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Found 32 results

  1. I wanted to share some of my projects with all of you. A hobby and side business of mine is creating dinosaur sculptures. I do all different kinds of things aside from dinos too, but to keep it relevant, we’ll stick to the mesozoic Featured in my profile picture is my raptor created from scrap metal used to construct railings. I named him Bambi (ironically not a Bambiraptor). Probably more like Deinonychus, he’s a pretty big chicken, but you let me know what you think. As of now he’s my favorite creation, hence why he’s featured in my profile pic. Still trying to figure out the paint job. I wish he’d stop scaring all the birds and deer away...
  2. Zdravo to all! Here is something new! Homotherium crenatidens which i've done few days ago.Hope u gonna like it! Enjoy
  3. Albicetus oxymycterus drawing

    Here's a new paleo-reconstuction I drew since the past two days of Albicetus oxymycterus, which is a mid-Miocene raptorial physeteroid none of you have probably heard about. Special thing between this little Moby-Dick and city I live in is that although it was not discovered directly in PV, it was discovered very nearby in Santa Barbara in the same formation and sublayer that exists here which highly suggests that it also swam here 16-14 million years ago. I tried to make this as scientifically accurate as possible using the resources I had, which included the entire 2015 paper establishing the genus Albicetus. I mainly used a pre-existing sketch of Aulophyseter morricei as body reference (which the paper stated is morphologically most similar to A. oxymycterus except for dentition) and used the paper's skull reconstruction for the head. I used a Zygophyseter-like head as the paper stated that the supracranial basin of the skull does not elongate to the end of the maxilla like that of Zygophyseter and Acrophyseter, which both posses snouts as a result. For the body size, I calculated the skull-body ratio by dividing the mean and lower condylobasal length estimates to the total calculated length, which came with either a 1:4.6 or 1:4.9 ratio. (Unrelated to the drawing, the 1:4-5 ratio is based on using a body formula for Physeter and Kogia spp.. If you use the upper Livyatan melvillei /Zygophyseter varolai estimates as reference, a ratio of 1:5.9 and total length of 8.6 meters is calculated) I don't know any of the advanced formulas some of you guys probably do know about and simply used division, so my calculations might not be the most accurate ones. I also put in a diver for scale this time! EXTRAS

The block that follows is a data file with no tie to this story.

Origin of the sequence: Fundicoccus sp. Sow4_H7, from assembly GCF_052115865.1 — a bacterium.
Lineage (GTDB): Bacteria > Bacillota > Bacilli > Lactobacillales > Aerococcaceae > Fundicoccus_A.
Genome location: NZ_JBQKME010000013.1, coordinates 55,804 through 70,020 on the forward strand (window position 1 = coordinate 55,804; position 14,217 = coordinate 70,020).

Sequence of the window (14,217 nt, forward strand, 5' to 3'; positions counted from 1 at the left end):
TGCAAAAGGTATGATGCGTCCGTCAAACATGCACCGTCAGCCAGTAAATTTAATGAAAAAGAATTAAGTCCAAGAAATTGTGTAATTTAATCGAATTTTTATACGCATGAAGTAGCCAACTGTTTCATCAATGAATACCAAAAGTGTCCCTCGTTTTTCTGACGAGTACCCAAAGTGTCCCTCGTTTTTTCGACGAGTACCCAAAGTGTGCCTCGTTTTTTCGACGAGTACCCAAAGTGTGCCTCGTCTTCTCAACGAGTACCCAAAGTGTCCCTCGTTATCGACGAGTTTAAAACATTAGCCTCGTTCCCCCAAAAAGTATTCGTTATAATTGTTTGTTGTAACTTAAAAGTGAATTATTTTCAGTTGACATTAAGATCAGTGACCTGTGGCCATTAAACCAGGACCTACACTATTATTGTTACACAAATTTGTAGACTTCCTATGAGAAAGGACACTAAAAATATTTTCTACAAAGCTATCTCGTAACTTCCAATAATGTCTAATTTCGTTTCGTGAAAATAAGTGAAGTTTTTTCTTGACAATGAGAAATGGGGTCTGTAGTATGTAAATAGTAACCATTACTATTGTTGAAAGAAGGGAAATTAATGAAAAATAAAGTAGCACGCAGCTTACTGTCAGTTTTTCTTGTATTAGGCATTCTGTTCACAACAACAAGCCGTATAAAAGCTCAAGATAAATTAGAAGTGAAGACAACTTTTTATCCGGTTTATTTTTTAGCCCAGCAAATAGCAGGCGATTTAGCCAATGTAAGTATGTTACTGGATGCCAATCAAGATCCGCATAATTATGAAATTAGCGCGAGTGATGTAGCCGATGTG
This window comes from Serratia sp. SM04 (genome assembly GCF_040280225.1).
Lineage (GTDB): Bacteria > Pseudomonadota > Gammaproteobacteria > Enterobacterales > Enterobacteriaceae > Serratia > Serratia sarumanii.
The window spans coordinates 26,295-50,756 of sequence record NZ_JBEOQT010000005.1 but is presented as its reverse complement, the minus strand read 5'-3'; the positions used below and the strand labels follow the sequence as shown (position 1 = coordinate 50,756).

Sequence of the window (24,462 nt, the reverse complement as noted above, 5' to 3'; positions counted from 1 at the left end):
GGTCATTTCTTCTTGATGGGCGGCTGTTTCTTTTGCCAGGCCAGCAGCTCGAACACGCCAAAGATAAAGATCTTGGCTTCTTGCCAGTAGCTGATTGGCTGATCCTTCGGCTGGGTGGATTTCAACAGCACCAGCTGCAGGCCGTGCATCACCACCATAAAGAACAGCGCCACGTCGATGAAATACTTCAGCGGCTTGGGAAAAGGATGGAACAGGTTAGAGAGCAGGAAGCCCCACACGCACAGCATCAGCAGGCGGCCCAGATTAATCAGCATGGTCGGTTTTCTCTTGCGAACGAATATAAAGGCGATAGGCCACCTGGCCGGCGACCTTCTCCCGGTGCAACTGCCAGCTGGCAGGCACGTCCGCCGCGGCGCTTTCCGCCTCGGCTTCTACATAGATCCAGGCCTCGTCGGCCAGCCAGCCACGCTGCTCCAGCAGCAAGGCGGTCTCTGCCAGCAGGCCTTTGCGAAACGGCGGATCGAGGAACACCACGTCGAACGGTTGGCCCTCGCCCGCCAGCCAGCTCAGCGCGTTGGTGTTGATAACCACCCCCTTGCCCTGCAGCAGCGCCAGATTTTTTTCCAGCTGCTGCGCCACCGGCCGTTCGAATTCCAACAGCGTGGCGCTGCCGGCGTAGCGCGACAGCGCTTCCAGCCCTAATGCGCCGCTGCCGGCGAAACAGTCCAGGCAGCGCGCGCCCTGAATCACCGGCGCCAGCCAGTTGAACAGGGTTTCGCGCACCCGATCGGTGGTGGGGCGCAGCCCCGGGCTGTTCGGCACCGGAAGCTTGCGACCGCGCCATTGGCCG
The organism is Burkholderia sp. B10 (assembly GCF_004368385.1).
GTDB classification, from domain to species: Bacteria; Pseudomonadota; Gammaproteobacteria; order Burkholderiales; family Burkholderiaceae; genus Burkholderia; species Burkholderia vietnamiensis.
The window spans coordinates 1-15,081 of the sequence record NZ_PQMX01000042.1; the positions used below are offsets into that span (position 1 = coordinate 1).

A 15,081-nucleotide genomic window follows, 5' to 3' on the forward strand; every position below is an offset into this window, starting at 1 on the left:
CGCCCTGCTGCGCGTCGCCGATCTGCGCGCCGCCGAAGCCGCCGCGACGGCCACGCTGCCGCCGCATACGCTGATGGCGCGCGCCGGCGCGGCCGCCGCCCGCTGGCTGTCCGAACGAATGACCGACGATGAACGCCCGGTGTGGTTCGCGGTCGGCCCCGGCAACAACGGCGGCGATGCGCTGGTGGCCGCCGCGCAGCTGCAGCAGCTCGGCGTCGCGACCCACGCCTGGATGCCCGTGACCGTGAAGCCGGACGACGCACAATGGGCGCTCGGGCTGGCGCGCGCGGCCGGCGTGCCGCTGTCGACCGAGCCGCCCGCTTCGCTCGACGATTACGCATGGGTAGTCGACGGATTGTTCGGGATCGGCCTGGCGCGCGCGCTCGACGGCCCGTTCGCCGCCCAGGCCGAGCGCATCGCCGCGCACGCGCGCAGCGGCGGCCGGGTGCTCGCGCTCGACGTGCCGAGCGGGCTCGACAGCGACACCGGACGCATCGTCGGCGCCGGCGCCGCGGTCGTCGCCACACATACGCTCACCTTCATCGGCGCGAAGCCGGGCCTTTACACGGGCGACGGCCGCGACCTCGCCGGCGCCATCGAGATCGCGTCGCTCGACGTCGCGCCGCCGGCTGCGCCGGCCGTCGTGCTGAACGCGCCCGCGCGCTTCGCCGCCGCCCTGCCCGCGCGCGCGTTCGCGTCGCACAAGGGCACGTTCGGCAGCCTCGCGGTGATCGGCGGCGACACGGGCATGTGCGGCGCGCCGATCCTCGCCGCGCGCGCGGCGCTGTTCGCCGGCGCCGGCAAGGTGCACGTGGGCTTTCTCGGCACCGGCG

4. Eusmilus cerebralis

    Something new here!
  5. American Cheetah

    Proudly to represent American Cheetah ( Miracinonyx trumani)
  6. Machairodus giganteus

    I think i'm going draw after this one the Short - faced Bear.What do u think?
  7. Xenosmilus

    New!
  8. Finished few minutes ago
  9. Cave Lion

    What do u think about him?
  10. Smilodon populator

    The latest one!
  11. Darko's Paleoart 3

    Hope u will enjoy
  12. Hope u will enjoy
  13. Speculative Evolution

    Hello guys. I want your opinion on some thing, it's a paleoart idea I call Therizinopteros brazilienensis from the Santana Formation in Brazil. It's part of a late surviving group of Wukongopteroid pterosaurs that survived way into the Early Cretaceous. It was the last and most advanced member, a super predator, a hunter of other, bigger pterosaurs. It went after giants like Tapejara, Anhanguera, even the giant Thalassodromeus! This thing was a monster, and yet it only had a six foot wingspan. The reason why it can take down prey 5 times its size is because its killing method was brutal. There's a reason why it's name means scythe wing from Brazil. It was very fast and maneuverable and could stoop like a falcon. Males had a large aerodynamic crest that was colorful and could be used used for display purposes to attract a mate or to frighten a rival. They ha sharp teeth and large claws, the largest being their thumb claw, or their "killing claw". This claw was their most effective weapon. What they would do, they would fly up to the pterosaur or dive at them, extend their claws, then rip them open. If they killed over the ocean, they would dive in and pull the pterosaur back to shore to eat. they were strong swimmers, comparable to modern seabirds. This pterosaur was a very effective hunter. It's certainly not a friendly animal, but it sure is interesting. I will be posting my paleoart in a day or two when I finish. It's going to be awesome! I hope you guys like it.
  14. Heteromorph, right side view

    From the album james herrmann

    In this right side view of the sculpture I would like to show the green marble base. I chose this mottled green marble as a continuation of the kelp forest theme. I envision this ammonite pulling its way along the waving fronts of a kelp forest as it forages for small crustaceans. Kelp forests are contrasts of warm, bright beams of light and deep shadow. The marble is mottled in various shades of green much like looking down onto the kelp forest's waving fronds.